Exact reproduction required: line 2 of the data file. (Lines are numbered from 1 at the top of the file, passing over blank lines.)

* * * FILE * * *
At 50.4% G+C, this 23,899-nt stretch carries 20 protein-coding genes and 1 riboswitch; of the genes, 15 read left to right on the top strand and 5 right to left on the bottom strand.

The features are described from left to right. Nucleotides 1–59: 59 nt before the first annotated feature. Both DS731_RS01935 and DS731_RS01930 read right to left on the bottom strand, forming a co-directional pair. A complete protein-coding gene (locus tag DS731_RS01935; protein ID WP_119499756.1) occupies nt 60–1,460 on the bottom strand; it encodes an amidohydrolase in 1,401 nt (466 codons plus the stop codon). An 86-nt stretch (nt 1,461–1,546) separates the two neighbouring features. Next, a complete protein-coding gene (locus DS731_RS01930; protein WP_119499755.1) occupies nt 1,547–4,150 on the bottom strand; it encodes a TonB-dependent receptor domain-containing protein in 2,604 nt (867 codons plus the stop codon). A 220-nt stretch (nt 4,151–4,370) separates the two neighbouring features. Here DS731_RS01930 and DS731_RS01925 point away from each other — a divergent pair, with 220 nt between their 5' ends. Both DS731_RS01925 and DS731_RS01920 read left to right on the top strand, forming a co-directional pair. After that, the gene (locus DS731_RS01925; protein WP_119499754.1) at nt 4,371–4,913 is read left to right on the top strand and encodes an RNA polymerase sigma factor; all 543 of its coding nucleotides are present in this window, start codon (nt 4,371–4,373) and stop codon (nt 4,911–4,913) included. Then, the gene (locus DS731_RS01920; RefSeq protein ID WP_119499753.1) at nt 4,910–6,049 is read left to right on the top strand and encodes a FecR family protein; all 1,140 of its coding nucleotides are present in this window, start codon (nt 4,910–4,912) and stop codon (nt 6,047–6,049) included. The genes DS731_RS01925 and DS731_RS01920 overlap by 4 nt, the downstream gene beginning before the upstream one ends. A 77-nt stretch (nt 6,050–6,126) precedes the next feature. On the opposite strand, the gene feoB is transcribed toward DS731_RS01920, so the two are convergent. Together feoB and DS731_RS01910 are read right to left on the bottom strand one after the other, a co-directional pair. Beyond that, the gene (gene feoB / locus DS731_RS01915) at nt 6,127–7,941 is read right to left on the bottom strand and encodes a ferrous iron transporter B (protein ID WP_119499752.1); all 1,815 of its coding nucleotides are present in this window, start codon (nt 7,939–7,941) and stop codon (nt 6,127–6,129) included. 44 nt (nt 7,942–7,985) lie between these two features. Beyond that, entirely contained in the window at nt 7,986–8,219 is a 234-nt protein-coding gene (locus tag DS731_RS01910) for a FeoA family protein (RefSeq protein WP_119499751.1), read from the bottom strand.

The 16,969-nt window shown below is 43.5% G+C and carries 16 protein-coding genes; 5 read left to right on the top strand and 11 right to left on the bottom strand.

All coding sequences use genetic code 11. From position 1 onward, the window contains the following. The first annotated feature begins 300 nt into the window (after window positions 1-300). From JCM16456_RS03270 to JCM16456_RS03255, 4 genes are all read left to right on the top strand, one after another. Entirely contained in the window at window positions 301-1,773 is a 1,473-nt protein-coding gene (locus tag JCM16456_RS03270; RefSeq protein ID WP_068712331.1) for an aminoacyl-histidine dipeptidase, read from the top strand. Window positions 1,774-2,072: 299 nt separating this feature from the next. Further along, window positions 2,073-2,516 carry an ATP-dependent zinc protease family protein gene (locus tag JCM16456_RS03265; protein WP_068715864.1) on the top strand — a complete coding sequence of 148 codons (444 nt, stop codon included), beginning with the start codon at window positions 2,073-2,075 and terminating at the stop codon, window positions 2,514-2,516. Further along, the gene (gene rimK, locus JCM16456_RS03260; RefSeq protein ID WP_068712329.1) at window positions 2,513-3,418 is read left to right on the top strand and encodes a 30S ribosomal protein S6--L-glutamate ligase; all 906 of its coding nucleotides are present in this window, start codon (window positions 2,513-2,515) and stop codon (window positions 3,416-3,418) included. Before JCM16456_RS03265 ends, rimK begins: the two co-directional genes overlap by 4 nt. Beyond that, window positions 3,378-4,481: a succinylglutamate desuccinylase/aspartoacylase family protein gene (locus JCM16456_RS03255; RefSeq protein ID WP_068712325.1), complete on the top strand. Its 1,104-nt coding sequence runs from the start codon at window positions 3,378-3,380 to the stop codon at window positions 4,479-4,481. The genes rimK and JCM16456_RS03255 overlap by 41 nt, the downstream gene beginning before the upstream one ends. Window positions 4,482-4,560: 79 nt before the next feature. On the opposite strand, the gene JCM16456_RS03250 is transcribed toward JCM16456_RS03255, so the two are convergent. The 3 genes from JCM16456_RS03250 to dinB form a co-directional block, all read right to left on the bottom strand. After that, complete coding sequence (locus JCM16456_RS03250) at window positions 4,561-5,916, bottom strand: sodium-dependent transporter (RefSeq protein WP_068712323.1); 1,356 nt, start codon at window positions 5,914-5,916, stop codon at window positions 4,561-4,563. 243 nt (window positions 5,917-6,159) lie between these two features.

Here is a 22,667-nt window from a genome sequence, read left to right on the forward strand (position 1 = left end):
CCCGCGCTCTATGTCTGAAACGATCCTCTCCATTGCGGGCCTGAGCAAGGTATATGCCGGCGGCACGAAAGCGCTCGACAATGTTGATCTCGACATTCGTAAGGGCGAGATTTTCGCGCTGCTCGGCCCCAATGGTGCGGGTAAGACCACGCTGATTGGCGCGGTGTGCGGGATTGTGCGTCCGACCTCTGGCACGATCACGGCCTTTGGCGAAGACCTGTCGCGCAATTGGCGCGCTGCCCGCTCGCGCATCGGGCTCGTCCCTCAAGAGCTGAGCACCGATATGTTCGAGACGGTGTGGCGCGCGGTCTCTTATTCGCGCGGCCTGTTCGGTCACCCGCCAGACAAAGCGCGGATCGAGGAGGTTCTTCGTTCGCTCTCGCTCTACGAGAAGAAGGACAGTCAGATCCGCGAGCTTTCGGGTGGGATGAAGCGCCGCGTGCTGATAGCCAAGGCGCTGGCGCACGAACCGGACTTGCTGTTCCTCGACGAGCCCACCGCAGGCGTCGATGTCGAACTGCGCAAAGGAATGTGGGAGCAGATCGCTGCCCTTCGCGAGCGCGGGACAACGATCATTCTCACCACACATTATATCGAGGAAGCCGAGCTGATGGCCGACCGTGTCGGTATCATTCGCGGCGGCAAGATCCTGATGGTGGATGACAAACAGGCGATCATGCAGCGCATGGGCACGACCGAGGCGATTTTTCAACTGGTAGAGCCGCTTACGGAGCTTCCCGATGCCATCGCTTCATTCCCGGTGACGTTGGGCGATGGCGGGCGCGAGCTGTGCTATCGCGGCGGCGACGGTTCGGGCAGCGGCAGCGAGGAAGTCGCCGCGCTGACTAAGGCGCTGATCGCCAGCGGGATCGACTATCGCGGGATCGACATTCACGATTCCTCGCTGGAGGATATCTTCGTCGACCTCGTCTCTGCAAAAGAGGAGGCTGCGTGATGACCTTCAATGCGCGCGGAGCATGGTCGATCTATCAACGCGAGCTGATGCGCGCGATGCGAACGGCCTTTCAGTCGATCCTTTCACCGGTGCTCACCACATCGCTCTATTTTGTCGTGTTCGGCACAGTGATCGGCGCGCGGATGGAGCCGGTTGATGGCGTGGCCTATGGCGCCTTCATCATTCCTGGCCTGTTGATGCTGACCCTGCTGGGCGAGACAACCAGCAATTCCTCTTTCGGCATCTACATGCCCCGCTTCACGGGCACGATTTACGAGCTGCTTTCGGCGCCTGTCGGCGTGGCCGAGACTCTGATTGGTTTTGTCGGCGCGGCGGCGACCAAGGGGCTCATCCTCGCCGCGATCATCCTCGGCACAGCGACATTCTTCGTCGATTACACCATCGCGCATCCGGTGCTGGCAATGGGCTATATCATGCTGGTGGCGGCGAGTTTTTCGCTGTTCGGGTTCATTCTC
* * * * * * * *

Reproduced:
The features are described from left to right. Nucleotides 1–59: 59 nt before the first annotated feature. Both DS731_RS01935 and DS731_RS01930 read right to left on the bottom strand, forming a co-directional pair. A complete protein-coding gene (locus tag DS731_RS01935; protein ID WP_119499756.1) occupies nt 60–1,460 on the bottom strand; it encodes an amidohydrolase in 1,401 nt (466 codons plus the stop codon). An 86-nt stretch (nt 1,461–1,546) separates the two neighbouring features. Next, a complete protein-coding gene (locus DS731_RS01930; protein WP_119499755.1) occupies nt 1,547–4,150 on the bottom strand; it encodes a TonB-dependent receptor domain-containing protein in 2,604 nt (867 codons plus the stop codon). A 220-nt stretch (nt 4,151–4,370) separates the two neighbouring features. Here DS731_RS01930 and DS731_RS01925 point away from each other — a divergent pair, with 220 nt between their 5' ends. Both DS731_RS01925 and DS731_RS01920 read left to right on the top strand, forming a co-directional pair. After that, the gene (locus DS731_RS01925; protein WP_119499754.1) at nt 4,371–4,913 is read left to right on the top strand and encodes an RNA polymerase sigma factor; all 543 of its coding nucleotides are present in this window, start codon (nt 4,371–4,373) and stop codon (nt 4,911–4,913) included. Then, the gene (locus DS731_RS01920; RefSeq protein ID WP_119499753.1) at nt 4,910–6,049 is read left to right on the top strand and encodes a FecR family protein; all 1,140 of its coding nucleotides are present in this window, start codon (nt 4,910–4,912) and stop codon (nt 6,047–6,049) included. The genes DS731_RS01925 and DS731_RS01920 overlap by 4 nt, the downstream gene beginning before the upstream one ends. A 77-nt stretch (nt 6,050–6,126) precedes the next feature. On the opposite strand, the gene feoB is transcribed toward DS731_RS01920, so the two are convergent. Together feoB and DS731_RS01910 are read right to left on the bottom strand one after the other, a co-directional pair. Beyond that, the gene (gene feoB / locus DS731_RS01915) at nt 6,127–7,941 is read right to left on the bottom strand and encodes a ferrous iron transporter B (protein ID WP_119499752.1); all 1,815 of its coding nucleotides are present in this window, start codon (nt 7,939–7,941) and stop codon (nt 6,127–6,129) included. 44 nt (nt 7,942–7,985) lie between these two features. Beyond that, entirely contained in the window at nt 7,986–8,219 is a 234-nt protein-coding gene (locus tag DS731_RS01910) for a FeoA family protein (RefSeq protein WP_119499751.1), read from the bottom strand.